“The serpent was oriented north, the head consisting of an oval ring of stone with a rectangular flat rock at the center. The serpent was composed of large, flat sandstone rocks, extending in undulating fashion over 80 feet to the south, where it joined a natural rock outcrop incorporated into the design. The artificial wall varied between 1 and 3 feet in height and 1.6 and 8 feet in width at the time of the survey. The “natural” section was also aligned with the ridge and extended around 51 feet further to the south.”

Wilkins Himself suggested that the West Virginia stone serpent was “probably late Adena to early Hopewell in age” (10, p. 3). Serpent symbolism has also been documented from Adena sites outside of the Ohio River Valley. Several major Adena sites have been excavated on the East Coast, usually grouped under the cultural label of Delmarva Adena. It is a popular trend in modern studies to explain Adena elements on the East Coast as the simple product of exchange. However, it has been pointed out that regional manifestations of Adena appear in the archaeological record around 800 B.C., emerging from a local formulation of the Late Archaic cultural network (11). This is almost identical to the late Adena expert Don Dragoo’s theory for the origin of Adena in the Ohio Valley (9).

Besides the chronology, Demarva Adena ritualism is also closely linked to the Ohio Valley culture. T. Latimer Ford once pointed out that the number of diagnostic artifacts found at the Demarva Adena site at Sandy Hill in Maryland “far exceeds that recovered from any Ohio or Kentucky Adena site.” (12, p. 86) Commenting on the obvious Adena ritualism at the West River site on Chesapeake Bay, Ford stated in 1976, “While the artifacts might have been trade goods, the cremation and burial traits are not likely to have been diffused to local tribes.” (12, p. 75) There are other Delmarva Adena ceremonial practices, which have been demonstrably connected with the Ohio Valley. For example, the upper medial and lateral incisors and supporting bone of a skull buried at the Rosenkrans site in New Jersey had been intentionally broken out. Herbert C. Kraft suggested that this had been done to allow for the insertion of a worked wolf jaw spatula as reported from the Wright and Ayers Mounds in Kentucky and the Wolford Mound in Ohio, allowing the individual to become a “wolf shaman” (13, p. 29).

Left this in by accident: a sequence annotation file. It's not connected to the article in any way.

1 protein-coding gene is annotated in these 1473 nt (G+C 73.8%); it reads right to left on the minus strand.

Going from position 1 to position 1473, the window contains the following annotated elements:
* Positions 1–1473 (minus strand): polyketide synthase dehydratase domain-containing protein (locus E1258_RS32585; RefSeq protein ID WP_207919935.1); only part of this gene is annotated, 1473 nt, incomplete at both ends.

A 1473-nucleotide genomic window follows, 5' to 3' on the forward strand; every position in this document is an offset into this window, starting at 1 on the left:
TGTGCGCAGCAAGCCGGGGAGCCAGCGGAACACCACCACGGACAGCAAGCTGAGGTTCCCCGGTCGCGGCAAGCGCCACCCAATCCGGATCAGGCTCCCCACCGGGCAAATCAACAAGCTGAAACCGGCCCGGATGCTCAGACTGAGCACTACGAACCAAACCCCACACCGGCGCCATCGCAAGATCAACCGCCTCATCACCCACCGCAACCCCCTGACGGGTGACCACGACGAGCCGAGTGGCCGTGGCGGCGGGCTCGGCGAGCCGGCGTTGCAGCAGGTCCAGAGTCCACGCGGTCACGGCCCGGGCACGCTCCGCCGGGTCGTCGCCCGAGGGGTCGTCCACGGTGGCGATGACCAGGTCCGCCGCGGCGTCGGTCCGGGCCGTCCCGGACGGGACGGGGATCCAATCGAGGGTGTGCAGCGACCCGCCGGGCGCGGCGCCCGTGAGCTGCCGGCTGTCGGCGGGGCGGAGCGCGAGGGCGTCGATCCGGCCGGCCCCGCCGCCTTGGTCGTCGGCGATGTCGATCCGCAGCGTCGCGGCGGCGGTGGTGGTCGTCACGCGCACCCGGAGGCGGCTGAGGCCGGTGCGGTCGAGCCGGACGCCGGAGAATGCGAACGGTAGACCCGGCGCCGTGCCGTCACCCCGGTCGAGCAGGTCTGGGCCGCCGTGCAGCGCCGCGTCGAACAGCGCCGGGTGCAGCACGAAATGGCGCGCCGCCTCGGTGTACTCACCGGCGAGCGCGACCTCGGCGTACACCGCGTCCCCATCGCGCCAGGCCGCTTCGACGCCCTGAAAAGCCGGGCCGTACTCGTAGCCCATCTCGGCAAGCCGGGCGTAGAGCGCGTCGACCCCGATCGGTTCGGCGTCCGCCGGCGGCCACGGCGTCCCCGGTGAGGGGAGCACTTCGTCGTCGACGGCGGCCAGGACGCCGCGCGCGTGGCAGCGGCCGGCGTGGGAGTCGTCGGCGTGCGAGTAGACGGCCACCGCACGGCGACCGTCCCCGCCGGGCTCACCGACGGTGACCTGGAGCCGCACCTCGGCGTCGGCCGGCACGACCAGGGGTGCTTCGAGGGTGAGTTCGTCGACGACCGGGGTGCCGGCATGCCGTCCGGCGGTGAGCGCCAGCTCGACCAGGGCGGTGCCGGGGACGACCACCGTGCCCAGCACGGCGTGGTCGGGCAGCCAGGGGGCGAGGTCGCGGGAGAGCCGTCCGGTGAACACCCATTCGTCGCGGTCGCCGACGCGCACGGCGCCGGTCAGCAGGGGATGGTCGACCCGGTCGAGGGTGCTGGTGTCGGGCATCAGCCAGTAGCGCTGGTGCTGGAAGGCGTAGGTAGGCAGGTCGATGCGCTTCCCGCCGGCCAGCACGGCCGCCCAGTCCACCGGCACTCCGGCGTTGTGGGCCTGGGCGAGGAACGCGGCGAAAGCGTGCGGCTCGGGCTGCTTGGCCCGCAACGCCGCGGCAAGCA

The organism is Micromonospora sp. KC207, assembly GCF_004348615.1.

With these important ties to Ohio Valley Adena established, it is interesting to note that obvious serpent symbolism has been found at the Delmarva Adena affiliated Boucher site located east of Lake Champaign in Vermont. Three hide medicine bags from the Boucher site are considered part of the paraphernalia of local shamanic practitioners or ritual specialists. One of the hide bags contained the bones of a black snake covered in red ocher, while another bag contained copper fragments (14). The third bag, found near the chest area of a middle-aged male, contained bones of a timber rattler, a black rat snake, American mink, pine marten, cervid, duck, and red fox, as well as a raccoon bacculum, a bone fish hook, and two pebbles (Ibid). The radiocarbon range of the Boucher Site is 885—114 B.C., and at least 15 Adena-style tubular pipes from the site were made of Ohio fireclay (Ibid).

Ohio and Illinois Hopewell

Returning to the Ohio Valley, serpent symbolism was also present in the contemporaries and successors of Adena in the Hopewell Culture (200 B.C.—500 A.D). Christopher Carr and Robert McCord have recently published a fascinating study of four “composite creature” effigies from the Hopewellian Turner Earthworks in the Little Miami valley (15; 16). The four effigies feature elements of rattlesnakes, fish, salamanders, crocodilians, and bear or badger. Carr and McCord suggest that the Turner effigies could represent a very ancient form of the mythic entity, which later evolved to become the “Great Horned Serpent/Underwater Panther” of the historic Native American tribes—albeit from a time before the archetype was associated with Above-World animal elements (such as wings).

Basic serpent symbolism has been found at other Ohio Hopewell sites. As an example, a group of four sandstone tablets from Mound 1 of the Hopewell Mound Group in Ross County are engraved with effigies of a diamondback rattlesnake, the body formed in a “Z” shape (15). Beyond Ohio, serpent symbolism very similar to that documented from Ohio Valley Adena sites has been found in Hopewell burial mounds in Illinois. The Utica Mound Group consists of 3 groups of 27 mounds located on the Illinois River south of Utica, Illinois. Beneath Mound 1 of Group 1, an effigy comprised of hundreds of stones was uncovered about 20 inches above the mound base, described as “A large quantity of rock, which appears to be a large effigy of a snake…” (17, p. 63). The stone serpent measured 25 x 17 feet, and enclosed a central burial area originally containing at least 14 burials. In Mound 3 of group 1 at Utica, the bones of a snake were found placed over the frontal bones of two disarticulated skeletons. In Mound 11 of the same group, two skeletons extended side by side (Burials 10 and 11) also featured a snake skeleton placed over the frontal bones. Finally, a snake skeleton had been placed near the right shoulder of the skeleton of a young female in Mound 1 of Group 2.